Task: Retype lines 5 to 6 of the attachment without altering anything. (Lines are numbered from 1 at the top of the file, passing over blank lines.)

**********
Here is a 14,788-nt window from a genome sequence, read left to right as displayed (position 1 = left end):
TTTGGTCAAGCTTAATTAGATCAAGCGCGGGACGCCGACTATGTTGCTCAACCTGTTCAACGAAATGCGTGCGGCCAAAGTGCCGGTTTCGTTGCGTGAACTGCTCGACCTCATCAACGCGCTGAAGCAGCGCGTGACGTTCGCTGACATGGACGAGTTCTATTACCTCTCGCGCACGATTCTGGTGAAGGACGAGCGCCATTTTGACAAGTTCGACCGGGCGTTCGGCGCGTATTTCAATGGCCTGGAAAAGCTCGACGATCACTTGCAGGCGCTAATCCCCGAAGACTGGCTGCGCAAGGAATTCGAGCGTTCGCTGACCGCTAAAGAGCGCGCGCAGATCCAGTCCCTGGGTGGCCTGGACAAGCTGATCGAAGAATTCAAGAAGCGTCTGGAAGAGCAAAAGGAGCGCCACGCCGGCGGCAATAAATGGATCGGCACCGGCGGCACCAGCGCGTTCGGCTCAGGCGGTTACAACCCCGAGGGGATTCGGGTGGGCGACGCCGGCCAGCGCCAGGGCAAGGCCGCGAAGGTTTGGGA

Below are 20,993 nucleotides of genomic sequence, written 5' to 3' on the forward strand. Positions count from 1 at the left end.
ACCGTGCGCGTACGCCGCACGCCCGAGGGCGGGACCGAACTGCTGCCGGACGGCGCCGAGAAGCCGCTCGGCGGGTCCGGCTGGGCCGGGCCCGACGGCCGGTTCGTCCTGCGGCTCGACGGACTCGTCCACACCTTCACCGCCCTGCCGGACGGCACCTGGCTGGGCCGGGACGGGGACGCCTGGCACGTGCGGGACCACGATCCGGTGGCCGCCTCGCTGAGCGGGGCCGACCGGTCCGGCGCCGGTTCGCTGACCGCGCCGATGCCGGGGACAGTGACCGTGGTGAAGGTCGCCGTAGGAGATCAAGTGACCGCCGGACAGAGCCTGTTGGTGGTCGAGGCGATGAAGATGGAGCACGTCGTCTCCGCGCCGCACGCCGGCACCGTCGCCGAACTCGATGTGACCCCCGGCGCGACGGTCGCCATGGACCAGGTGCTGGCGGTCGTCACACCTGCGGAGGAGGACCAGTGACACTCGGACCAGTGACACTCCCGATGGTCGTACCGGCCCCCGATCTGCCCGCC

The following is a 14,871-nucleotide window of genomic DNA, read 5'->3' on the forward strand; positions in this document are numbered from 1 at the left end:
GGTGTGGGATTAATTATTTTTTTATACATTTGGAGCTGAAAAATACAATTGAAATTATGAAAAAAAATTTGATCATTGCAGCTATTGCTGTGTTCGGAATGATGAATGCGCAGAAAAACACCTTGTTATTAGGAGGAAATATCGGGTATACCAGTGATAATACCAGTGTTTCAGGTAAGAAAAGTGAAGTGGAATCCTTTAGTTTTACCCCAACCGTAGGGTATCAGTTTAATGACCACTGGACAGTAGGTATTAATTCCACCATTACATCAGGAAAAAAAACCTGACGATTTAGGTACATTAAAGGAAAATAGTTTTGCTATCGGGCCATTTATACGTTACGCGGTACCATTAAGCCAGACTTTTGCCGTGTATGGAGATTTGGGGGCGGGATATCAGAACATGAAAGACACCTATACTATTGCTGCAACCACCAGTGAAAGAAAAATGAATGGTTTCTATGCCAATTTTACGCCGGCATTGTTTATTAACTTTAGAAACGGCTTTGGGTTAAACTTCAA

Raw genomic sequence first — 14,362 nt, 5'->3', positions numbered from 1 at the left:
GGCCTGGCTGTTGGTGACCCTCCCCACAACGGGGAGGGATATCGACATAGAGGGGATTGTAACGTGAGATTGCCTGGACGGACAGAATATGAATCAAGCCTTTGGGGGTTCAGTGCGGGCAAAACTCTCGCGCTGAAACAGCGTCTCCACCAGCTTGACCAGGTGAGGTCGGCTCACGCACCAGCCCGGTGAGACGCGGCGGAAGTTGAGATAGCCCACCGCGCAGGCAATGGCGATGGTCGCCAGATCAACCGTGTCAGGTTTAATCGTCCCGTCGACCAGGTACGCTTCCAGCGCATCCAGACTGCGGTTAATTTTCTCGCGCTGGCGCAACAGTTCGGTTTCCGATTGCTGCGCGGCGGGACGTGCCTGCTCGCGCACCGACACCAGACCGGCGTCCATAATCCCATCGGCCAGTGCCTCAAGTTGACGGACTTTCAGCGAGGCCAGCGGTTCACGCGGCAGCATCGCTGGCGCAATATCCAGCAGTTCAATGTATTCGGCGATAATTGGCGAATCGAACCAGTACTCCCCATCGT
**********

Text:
The following is a 14,871-nucleotide window of genomic DNA, read 5'->3' on the forward strand; positions in this document are numbered from 1 at the left end:
GGTGTGGGATTAATTATTTTTTTATACATTTGGAGCTGAAAAATACAATTGAAATTATGAAAAAAAATTTGATCATTGCAGCTATTGCTGTGTTCGGAATGATGAATGCGCAGAAAAACACCTTGTTATTAGGAGGAAATATCGGGTATACCAGTGATAATACCAGTGTTTCAGGTAAGAAAAGTGAAGTGGAATCCTTTAGTTTTACCCCAACCGTAGGGTATCAGTTTAATGACCACTGGACAGTAGGTATTAATTCCACCATTACATCAGGAAAAAAAACCTGACGATTTAGGTACATTAAAGGAAAATAGTTTTGCTATCGGGCCATTTATACGTTACGCGGTACCATTAAGCCAGACTTTTGCCGTGTATGGAGATTTGGGGGCGGGATATCAGAACATGAAAGACACCTATACTATTGCTGCAACCACCAGTGAAAGAAAAATGAATGGTTTCTATGCCAATTTTACGCCGGCATTGTTTATTAACTTTAGAAACGGCTTTGGGTTAAACTTCAA